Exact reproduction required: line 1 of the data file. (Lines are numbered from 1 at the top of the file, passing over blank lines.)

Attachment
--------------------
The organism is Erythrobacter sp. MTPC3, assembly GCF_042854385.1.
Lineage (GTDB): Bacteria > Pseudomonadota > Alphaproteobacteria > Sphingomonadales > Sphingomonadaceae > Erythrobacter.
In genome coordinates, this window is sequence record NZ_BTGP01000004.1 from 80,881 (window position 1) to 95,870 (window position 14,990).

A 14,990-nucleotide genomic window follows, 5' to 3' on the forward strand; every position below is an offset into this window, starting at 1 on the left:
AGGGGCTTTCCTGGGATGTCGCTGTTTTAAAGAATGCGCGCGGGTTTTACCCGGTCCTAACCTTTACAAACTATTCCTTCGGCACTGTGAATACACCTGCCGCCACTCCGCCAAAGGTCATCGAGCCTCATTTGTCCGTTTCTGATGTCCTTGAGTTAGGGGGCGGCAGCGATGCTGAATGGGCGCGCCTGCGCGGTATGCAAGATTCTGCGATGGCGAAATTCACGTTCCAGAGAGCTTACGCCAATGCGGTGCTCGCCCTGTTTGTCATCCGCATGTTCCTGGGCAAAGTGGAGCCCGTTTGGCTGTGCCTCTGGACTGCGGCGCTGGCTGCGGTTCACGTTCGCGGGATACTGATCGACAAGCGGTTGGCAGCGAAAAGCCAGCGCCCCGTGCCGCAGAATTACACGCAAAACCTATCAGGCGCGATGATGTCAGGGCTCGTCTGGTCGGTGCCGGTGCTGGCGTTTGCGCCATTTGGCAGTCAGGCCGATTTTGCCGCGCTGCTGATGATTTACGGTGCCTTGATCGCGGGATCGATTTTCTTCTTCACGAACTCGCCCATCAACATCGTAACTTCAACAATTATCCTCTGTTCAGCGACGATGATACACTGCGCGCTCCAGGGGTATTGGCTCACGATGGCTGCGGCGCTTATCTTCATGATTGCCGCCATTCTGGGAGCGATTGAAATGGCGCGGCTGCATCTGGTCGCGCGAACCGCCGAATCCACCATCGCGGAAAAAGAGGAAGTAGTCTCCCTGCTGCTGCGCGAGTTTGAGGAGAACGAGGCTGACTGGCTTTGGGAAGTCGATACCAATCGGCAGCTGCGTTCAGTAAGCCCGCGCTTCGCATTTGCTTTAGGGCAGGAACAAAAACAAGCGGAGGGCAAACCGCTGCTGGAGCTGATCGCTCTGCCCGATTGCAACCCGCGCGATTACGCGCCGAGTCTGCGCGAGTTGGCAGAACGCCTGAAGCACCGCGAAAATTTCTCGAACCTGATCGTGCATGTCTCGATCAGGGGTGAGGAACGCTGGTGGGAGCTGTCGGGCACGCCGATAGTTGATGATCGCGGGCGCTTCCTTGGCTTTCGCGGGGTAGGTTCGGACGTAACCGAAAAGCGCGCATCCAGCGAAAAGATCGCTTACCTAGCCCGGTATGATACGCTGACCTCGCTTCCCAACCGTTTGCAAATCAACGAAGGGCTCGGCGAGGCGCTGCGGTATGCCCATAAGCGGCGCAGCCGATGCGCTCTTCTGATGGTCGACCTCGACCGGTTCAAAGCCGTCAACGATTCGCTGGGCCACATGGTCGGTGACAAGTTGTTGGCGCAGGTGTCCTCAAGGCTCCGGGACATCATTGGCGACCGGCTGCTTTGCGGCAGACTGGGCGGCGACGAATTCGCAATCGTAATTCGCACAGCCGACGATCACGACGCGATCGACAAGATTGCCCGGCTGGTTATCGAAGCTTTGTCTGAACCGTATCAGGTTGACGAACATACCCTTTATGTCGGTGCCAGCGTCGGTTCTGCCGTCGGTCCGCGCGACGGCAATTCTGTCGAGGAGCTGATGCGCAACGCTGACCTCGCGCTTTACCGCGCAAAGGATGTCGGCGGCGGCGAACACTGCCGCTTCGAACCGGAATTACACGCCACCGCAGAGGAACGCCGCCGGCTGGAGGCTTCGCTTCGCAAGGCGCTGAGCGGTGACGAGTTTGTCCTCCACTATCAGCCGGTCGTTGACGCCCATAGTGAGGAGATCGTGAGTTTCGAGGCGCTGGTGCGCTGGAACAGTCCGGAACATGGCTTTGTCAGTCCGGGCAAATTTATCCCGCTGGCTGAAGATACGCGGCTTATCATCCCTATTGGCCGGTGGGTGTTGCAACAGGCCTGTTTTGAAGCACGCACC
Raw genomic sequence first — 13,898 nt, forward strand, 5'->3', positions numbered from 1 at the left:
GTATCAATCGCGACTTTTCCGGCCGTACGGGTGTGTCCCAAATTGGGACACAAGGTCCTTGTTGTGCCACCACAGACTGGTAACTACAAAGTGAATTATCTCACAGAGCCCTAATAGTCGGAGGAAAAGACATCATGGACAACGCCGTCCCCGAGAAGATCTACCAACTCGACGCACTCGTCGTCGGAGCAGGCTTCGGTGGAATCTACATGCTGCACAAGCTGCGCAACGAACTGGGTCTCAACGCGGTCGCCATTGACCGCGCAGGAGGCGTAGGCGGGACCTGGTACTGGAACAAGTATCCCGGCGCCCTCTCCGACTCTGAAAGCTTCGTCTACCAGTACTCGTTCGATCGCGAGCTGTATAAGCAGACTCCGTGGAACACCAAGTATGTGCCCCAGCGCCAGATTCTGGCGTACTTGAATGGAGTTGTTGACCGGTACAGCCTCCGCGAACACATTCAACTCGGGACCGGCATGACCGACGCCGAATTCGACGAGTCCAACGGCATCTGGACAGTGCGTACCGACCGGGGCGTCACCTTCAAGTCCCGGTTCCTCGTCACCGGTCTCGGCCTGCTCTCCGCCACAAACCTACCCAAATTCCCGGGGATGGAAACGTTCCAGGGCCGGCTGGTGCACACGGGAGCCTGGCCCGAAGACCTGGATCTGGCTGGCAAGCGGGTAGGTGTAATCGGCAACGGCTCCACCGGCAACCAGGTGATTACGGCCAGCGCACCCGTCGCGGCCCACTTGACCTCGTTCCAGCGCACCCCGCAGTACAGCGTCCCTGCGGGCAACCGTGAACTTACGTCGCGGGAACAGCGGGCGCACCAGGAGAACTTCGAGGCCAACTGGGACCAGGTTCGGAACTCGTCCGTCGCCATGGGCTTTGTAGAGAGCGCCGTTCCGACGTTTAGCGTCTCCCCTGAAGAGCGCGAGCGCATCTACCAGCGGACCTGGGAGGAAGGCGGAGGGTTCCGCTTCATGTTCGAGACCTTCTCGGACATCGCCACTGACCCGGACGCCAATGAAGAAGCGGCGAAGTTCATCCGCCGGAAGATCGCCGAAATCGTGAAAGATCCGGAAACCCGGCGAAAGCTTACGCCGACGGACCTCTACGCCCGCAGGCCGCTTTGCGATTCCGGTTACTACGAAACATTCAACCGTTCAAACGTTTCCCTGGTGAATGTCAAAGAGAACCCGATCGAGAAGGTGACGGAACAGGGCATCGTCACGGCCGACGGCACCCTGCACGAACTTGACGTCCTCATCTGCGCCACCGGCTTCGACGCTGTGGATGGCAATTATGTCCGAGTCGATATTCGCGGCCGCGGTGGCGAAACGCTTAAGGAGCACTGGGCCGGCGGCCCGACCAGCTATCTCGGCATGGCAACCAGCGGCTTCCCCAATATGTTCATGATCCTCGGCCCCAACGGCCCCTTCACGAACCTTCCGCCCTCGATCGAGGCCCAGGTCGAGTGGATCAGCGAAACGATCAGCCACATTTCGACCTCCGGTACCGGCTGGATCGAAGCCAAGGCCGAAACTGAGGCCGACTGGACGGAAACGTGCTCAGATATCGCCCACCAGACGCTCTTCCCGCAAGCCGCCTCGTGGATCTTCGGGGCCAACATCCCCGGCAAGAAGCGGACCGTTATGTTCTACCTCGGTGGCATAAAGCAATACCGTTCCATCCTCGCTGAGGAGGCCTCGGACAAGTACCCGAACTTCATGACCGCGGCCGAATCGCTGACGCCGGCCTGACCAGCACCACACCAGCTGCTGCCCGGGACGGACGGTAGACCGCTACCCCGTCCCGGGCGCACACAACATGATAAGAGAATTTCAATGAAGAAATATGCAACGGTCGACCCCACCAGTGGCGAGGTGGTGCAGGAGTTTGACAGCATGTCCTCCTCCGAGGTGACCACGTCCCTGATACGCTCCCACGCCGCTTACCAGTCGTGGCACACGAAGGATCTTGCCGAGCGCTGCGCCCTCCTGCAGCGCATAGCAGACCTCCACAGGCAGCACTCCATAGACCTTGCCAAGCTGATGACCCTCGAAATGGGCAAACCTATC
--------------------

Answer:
The organism is Erythrobacter sp. MTPC3, assembly GCF_042854385.1.